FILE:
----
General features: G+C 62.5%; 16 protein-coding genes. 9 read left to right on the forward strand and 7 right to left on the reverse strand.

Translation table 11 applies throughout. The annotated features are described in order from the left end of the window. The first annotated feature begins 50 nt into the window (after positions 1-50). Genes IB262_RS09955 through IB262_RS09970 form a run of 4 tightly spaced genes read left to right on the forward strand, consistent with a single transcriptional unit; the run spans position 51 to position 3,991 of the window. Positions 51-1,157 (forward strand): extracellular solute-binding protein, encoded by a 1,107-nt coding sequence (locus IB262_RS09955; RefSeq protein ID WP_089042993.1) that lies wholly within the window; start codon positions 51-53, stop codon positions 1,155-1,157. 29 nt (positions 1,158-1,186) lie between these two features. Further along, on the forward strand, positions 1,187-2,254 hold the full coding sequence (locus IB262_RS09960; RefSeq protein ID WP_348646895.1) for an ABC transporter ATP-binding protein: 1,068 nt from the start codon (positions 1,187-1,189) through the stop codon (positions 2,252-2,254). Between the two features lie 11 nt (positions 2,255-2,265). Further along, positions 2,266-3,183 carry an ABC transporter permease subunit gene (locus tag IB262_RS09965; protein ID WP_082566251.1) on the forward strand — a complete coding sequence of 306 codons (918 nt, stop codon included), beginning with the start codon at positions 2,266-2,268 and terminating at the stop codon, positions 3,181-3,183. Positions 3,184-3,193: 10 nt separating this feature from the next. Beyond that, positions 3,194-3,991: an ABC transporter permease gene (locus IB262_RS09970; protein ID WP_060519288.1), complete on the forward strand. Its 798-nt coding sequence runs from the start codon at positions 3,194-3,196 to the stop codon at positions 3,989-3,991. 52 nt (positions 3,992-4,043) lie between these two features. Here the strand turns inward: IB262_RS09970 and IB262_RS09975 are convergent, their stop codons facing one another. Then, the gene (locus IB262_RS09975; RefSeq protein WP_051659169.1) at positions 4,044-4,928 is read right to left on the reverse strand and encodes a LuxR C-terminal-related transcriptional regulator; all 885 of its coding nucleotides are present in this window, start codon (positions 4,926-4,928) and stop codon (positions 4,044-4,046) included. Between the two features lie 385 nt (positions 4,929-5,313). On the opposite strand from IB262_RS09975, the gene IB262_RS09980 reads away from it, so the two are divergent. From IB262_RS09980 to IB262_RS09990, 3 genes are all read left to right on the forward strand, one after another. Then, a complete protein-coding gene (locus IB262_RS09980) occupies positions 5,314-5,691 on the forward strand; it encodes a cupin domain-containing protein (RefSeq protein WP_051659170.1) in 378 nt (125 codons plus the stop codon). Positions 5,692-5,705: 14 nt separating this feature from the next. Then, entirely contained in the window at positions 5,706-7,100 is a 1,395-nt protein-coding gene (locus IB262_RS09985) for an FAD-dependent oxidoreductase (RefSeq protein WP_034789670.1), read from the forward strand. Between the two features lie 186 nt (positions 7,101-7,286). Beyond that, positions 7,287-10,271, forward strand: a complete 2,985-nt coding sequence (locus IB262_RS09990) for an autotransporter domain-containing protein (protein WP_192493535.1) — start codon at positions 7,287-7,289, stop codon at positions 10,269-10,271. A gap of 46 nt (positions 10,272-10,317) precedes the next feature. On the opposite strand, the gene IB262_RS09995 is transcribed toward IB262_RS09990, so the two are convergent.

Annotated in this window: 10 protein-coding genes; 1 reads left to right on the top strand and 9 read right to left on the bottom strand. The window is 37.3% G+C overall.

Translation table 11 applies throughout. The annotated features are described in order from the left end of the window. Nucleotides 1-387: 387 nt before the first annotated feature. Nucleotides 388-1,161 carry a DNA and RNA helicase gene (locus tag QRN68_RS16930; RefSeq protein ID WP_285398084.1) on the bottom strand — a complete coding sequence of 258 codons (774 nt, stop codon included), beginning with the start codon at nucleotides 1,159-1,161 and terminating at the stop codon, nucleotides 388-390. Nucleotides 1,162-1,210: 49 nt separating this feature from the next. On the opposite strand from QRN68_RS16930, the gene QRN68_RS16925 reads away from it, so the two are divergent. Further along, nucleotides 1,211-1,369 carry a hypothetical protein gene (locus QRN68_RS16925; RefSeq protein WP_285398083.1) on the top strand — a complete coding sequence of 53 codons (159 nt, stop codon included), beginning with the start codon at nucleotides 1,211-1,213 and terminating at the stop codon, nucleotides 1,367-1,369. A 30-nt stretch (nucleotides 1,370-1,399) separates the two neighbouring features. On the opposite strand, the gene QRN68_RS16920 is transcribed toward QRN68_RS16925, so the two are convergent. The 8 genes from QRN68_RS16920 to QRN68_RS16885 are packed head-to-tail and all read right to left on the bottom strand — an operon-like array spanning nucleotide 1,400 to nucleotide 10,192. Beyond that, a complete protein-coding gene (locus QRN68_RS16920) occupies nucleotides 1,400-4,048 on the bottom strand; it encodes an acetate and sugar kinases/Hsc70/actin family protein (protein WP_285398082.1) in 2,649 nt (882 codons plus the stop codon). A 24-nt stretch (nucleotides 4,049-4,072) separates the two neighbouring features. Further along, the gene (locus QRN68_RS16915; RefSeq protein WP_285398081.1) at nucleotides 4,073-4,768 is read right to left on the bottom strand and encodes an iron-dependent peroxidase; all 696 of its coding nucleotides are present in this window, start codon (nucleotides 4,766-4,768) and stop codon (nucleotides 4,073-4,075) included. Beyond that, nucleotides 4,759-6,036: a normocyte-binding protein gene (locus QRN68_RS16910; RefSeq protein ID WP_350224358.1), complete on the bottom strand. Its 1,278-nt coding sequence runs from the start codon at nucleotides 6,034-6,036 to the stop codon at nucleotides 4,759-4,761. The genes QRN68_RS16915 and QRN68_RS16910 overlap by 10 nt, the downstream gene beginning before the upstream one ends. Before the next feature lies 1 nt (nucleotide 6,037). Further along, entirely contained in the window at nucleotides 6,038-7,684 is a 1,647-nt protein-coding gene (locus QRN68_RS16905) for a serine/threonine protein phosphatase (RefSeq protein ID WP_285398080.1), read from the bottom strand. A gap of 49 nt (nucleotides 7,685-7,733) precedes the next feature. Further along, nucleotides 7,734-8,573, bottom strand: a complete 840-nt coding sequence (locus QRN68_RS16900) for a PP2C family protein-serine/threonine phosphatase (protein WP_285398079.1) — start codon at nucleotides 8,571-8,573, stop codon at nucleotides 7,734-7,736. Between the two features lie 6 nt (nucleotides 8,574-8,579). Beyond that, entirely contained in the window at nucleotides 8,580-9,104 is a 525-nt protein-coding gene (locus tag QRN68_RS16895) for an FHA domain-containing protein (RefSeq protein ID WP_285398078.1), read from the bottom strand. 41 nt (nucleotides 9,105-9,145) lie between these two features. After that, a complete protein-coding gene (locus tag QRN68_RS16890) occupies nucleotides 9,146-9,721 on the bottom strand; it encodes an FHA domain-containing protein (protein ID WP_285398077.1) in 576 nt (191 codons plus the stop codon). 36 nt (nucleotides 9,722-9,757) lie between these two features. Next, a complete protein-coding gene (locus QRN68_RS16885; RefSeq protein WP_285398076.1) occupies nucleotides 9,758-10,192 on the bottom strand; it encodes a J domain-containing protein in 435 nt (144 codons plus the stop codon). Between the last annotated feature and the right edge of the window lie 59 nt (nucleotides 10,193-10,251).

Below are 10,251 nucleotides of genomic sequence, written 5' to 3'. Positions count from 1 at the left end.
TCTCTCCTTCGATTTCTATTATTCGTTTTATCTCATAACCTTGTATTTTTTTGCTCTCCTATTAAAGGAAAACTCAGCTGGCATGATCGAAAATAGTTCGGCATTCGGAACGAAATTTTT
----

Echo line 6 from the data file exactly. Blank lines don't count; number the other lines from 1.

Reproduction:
TCTCTCCTTCGATTTCTATTATTCGTTTTATCTCATAACCTTGTATTTTTTTGCTCTCCTATTAAAGGAAAACTCAGCTGGCATGATCGAAAATAGTTCGGCATTCGGAACGAAATTTTT